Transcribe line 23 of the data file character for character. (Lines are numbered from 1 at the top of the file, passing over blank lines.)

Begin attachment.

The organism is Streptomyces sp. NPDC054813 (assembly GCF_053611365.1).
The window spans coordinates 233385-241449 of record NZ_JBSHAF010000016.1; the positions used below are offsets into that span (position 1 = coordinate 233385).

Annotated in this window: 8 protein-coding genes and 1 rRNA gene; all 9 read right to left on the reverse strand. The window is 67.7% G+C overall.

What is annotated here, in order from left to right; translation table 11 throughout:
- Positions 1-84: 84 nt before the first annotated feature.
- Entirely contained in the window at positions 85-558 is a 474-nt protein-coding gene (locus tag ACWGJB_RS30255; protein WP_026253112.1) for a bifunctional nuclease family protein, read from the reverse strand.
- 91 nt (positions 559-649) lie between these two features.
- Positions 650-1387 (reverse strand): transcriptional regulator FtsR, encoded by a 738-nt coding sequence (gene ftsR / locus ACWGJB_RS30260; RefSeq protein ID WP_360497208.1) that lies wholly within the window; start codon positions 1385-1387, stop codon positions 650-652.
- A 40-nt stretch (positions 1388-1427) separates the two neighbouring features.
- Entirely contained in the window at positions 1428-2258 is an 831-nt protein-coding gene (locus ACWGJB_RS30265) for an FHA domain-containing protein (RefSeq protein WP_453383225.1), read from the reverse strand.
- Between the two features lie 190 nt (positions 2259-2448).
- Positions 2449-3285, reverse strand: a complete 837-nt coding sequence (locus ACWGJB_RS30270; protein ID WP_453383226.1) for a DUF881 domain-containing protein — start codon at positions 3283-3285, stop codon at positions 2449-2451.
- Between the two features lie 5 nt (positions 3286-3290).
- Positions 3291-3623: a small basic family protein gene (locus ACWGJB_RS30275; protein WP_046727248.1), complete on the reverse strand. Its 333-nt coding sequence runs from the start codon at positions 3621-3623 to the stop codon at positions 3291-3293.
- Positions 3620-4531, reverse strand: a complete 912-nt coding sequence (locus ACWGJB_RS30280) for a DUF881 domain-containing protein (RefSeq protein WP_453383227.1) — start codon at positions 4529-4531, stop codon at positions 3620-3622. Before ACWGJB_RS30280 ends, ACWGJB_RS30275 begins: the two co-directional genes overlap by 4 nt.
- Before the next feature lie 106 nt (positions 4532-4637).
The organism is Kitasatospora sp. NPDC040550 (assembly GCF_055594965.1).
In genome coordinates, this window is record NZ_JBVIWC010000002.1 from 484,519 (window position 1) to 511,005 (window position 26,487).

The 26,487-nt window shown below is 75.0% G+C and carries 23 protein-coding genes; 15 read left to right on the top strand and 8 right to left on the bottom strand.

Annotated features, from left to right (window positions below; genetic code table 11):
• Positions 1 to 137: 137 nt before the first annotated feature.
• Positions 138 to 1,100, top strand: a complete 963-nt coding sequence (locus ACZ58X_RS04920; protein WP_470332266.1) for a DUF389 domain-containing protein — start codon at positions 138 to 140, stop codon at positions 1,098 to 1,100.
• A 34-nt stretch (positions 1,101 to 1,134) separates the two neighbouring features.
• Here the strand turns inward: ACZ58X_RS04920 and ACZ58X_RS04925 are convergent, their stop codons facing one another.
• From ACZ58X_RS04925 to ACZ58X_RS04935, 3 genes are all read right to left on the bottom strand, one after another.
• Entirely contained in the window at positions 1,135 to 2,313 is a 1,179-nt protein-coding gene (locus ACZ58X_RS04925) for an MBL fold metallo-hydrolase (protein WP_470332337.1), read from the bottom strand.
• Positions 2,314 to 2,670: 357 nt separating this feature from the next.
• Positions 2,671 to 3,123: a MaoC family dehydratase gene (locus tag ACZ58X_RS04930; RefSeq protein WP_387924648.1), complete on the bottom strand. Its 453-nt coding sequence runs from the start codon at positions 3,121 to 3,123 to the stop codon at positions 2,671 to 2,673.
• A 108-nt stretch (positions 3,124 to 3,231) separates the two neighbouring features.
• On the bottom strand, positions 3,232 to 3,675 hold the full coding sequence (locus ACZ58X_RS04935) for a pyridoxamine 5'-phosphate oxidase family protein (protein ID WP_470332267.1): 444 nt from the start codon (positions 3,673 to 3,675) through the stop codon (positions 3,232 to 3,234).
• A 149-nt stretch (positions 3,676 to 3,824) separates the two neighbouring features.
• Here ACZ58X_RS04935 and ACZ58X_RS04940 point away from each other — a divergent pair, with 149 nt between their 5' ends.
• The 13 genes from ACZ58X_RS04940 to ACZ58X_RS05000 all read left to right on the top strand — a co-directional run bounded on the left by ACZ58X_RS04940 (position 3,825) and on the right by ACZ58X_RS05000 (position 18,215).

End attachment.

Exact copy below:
• A 34-nt stretch (positions 1,101 to 1,134) separates the two neighbouring features.